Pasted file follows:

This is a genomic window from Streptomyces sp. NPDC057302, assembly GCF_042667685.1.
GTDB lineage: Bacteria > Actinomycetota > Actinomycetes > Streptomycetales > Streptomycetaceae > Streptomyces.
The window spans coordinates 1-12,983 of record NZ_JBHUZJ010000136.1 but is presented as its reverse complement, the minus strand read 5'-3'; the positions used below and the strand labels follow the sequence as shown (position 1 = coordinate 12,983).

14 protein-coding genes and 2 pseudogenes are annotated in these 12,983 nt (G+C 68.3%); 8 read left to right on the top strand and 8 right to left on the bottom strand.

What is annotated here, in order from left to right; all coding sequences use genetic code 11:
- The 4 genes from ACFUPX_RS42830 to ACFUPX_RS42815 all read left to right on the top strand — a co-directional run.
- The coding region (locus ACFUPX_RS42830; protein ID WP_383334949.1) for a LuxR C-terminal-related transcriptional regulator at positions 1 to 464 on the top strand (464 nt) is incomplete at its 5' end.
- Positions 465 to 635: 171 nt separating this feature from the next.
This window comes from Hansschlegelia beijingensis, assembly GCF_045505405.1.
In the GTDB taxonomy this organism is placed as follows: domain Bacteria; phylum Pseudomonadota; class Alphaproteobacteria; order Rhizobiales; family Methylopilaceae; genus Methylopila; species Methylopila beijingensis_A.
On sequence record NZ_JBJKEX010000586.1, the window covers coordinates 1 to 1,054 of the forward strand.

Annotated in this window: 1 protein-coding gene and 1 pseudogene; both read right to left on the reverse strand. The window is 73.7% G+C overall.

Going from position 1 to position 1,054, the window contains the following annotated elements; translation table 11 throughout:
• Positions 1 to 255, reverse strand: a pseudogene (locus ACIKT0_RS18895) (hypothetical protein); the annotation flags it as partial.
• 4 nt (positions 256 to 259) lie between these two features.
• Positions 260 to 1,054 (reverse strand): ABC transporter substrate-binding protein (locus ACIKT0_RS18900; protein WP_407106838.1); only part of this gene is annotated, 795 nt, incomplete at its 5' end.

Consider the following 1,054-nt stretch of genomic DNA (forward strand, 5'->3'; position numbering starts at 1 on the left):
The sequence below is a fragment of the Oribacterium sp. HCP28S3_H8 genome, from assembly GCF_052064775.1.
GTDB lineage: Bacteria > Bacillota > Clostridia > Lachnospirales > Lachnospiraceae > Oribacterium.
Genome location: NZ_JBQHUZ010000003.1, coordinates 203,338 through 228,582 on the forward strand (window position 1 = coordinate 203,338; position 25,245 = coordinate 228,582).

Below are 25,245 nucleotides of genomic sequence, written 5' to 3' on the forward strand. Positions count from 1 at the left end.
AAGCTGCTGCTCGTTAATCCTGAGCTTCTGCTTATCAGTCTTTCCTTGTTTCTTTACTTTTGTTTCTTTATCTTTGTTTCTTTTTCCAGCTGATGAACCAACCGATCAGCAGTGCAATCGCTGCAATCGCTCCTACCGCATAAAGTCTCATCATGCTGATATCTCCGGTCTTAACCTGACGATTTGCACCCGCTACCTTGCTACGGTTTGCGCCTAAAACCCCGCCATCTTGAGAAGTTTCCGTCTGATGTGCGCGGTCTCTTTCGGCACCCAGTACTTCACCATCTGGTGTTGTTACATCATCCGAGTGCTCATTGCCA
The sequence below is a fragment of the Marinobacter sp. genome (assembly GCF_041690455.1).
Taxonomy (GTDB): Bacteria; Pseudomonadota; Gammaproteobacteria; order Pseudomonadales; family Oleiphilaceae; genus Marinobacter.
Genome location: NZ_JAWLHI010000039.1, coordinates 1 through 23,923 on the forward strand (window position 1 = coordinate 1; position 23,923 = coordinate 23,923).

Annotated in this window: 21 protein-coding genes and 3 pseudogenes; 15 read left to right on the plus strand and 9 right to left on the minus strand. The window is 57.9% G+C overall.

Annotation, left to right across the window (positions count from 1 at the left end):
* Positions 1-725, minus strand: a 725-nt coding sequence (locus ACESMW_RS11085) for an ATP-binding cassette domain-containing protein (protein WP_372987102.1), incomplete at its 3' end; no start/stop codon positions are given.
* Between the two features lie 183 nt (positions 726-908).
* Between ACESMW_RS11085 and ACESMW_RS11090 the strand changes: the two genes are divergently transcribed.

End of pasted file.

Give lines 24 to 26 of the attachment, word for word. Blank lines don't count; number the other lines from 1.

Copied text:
Taxonomy (GTDB): Bacteria; Pseudomonadota; Gammaproteobacteria; order Pseudomonadales; family Oleiphilaceae; genus Marinobacter.
Genome location: NZ_JAWLHI010000039.1, coordinates 1 through 23,923 on the forward strand (window position 1 = coordinate 1; position 23,923 = coordinate 23,923).

Annotated in this window: 21 protein-coding genes and 3 pseudogenes; 15 read left to right on the plus strand and 9 right to left on the minus strand. The window is 57.9% G+C overall.